Legal Concerns

LEGAL CONCERNS: Athletes from Outside the School District Pay Tuition Fees to Transfer in and Play Right Away: And It’s All Legal

I have covered a lot of unusual developments in amateur sports over the years, but this one really made me sit back and think.

Suppose I told you that in the state of NJ, there are a bunch of talented HS basketball players who decided to transfer from their current HS to a different school district, then enroll in that school, and then play on the basketball team right away.

Sound inviting? All you need to do is pay that new school district’s individual student’s tuition fee – a fee which is routinely thousands of dollars less expensive than a comparable parochial or private school in that area of NJ.

Heck, some public high schools in NJ which have terrific academics and athletics, who I guess are looking for more students, even advertise this opportunity on their website!

Let me be more specific.

Point Beach HS in central NJ is a very small public HS with only 400 kids in the entire HS. Yet over the last few years, their boys’ basketball team has produced numerous Div I players….big kids who are 6’7, 6’8, 6’9  or so. So you must be thinking, “Wow, they must have great drinking water in Point Beach to produce basketball players who are so tall and talented.”

But the truth is, the star basketball players at Point Beach don’t necessarily live there. Many of them reside elsewhere, but their parents pay an annual tuition fee of $7,700 a year so that their son can go to Point Beach HS and play on the boys’ basketball team.

In recent years, Point Beach basketball has suddenly become a launching pad for Division I players. Kids have gone to ND, Iowa, Rhode Island, Florida Atlantic, and so on. Only one of those Div I players actually grew up in town in Point Beach. The rest are all imports.

What about the local kids who DO live in that school district and who have grown up hoping to play for the HS varsity team? Well, the harsh reality is that most of them get to HS and then realize that they have no chance of getting much playing time on the varsity team.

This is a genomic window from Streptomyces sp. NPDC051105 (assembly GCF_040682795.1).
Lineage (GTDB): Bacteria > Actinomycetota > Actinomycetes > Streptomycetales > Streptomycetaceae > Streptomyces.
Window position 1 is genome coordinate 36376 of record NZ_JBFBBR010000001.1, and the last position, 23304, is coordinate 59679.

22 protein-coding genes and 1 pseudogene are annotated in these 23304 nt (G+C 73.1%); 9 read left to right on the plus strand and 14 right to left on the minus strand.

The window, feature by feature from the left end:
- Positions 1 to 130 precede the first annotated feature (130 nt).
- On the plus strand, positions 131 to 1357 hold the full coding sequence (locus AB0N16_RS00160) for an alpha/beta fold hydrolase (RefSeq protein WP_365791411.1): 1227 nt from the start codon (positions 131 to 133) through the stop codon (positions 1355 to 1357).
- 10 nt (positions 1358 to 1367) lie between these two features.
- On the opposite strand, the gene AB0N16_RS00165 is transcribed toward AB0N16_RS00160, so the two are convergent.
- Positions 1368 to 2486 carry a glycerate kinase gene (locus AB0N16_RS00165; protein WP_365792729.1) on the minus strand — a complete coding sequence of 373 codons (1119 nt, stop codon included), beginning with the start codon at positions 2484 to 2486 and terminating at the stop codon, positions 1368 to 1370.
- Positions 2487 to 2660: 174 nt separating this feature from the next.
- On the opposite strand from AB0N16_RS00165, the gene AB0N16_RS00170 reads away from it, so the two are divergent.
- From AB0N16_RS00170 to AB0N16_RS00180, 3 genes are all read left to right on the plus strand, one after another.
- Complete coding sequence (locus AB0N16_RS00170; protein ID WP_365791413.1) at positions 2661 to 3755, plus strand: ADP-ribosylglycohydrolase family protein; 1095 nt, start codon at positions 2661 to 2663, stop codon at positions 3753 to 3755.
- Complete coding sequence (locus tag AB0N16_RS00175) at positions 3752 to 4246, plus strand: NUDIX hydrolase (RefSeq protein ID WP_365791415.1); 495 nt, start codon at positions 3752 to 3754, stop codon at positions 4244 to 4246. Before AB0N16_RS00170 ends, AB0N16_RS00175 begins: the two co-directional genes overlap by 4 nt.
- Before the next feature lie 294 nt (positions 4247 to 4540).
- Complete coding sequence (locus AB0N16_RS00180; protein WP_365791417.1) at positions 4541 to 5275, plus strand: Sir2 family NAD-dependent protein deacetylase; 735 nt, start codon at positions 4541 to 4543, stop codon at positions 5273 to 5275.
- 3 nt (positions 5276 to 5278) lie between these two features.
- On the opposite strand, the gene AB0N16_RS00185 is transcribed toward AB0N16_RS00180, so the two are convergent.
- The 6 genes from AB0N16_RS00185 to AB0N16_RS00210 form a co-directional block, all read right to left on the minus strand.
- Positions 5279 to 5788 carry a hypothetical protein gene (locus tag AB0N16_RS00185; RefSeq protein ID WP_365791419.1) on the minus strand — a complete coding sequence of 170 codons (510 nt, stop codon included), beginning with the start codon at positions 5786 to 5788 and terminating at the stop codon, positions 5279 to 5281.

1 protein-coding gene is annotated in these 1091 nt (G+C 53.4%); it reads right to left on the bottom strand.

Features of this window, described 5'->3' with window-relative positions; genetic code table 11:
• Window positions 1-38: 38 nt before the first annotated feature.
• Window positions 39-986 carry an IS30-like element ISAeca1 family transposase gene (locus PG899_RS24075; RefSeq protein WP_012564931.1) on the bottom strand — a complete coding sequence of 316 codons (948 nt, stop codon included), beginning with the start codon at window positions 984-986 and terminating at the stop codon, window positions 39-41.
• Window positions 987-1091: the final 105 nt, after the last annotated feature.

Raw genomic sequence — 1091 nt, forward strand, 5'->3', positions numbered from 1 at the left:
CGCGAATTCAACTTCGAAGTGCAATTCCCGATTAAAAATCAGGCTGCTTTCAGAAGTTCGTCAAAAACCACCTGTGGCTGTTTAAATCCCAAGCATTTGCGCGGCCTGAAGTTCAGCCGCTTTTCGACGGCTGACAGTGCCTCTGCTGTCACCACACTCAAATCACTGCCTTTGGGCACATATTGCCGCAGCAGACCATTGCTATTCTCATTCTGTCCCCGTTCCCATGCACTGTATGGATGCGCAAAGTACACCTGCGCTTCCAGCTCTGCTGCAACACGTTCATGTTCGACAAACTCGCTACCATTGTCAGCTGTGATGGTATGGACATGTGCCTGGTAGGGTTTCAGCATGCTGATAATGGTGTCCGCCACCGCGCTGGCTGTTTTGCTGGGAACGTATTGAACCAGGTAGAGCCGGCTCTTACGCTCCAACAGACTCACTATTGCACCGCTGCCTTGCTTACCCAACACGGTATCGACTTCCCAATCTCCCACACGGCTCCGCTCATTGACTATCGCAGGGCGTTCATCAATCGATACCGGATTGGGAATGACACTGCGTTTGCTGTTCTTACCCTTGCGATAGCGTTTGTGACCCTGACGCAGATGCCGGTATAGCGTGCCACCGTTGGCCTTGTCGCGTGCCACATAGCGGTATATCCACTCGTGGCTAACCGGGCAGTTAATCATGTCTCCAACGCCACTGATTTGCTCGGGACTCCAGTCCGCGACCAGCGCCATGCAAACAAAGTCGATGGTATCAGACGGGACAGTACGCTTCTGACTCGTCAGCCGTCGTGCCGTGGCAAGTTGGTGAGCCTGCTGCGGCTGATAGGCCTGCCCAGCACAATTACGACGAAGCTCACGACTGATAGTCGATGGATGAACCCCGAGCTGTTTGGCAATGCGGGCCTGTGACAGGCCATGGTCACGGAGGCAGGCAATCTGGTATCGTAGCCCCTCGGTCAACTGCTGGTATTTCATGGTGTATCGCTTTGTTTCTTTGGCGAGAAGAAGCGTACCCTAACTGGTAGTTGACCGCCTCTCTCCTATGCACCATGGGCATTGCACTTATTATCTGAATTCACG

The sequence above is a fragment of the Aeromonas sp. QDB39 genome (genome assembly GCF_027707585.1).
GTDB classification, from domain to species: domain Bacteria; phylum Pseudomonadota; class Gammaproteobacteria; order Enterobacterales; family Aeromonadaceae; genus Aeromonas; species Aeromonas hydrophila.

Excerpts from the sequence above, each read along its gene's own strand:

The long-time parents in the town are understandably outraged; after all, their kids’ dreams of playing HS hoops are crushed by these out-of-towners. But here’s the kicker: this is all perfectly legal.


Suppose this happened to your son or daughter in your local HS? They work hard and finally get a chance to try out for the varsity team, only to see on the first day a bunch of new kids who are bigger and stronger and who are also trying out? The head coach knows that at the varsity level, it’s about winning. And so, he goes with the best players, even if they are new to the school district. Case closed.

As some of my callers said this AM, “There are no guarantees in HS sports. Just because you think you have a good shot at being a starter, there’s no guarantee of that – especially if some new kids enroll.”

Matt Stanmyre is a sports writer with NJ Advance Media and broke this story a couple of weeks, and the response have been strong. Some commiserate with the local kids and their parents, and voice outrage about these kids coming into school. Others say that’s just another example of how youth sports and priorities have changed in recent years.

Others wonder how in the world these Div-I prospects end up at such a small HS.Rumors swirl as to whether Nick Catania, the talented head coach at Point Beach, is recruiting these top athletes on the sly. According to sportswriter Stanmyre, Catania vehemently denies all of this, and says these players simply find him and that the small school — which has top academics — suits their needs. Regardless, there is no evidence that Coach Catania is recruiting. But clearly the word has gotten out.


To attend Point Beach HS as an out of district student, the annual tuition is $7,700. That’s still a lot of cash, but it’s a lot less than going to a top parochial school in NJ where the tuition is $16,000 a year. And private schools can run $30,000 or more a year.

Furthermore, Point Beach is not the public school that allows this. There are others,  good ones like Northern Highlands HS in northern NJ, where the application form to enroll is on the school’s website. The tuition fee at Northern Highlands runs about $13,400 a year.

Matt also told me there’s a public HS called Eastern Regional HS in southern NJ which is renowned for its field hockey program. Apparently, top HS field hockey players routinely enroll there as tuition transfers to play there.

I wonder how the other field hockey coaches who compete against Eastern Regional feel about a perennial powerhouse which basically allows top players to go to school there from anywhere in the state.

From the brief research that I have done, apparently it’s up to the individual school district to decide whether they want to allow HS students to transfer in by paying tuition. I know in New York State, where I live, some top high schools like Horace Greeley HS in Chappaqua and Bryam Hills in Armonk don’t allow transfers. Other schools, I have heard, do allow transfer athletes.

But if the school board decides not to allow this, then the issue becomes moot.


Meanwhile, there is legislation under way in the Sunshine State that goes one step further. A law is being proposed there that any HS student in Florida can attend any Florida HS he or she wants….and doesn’t have to pay a tuition fee. Plus you can play on the HS sport team right away.

Florida HS coaches are outraged. They see this move as bringing a sense of free agency to HS kids. That is, talented athletes will be tempted to jump to another high school for any number of reasons: better coaching, better facilities, better conduit to college coaches, and who knows, maybe some extra perks under the table.

Sounds hard to believe, but this is being considered in Florida as I write this. Such a move just sounds it could backfire in a big, big way.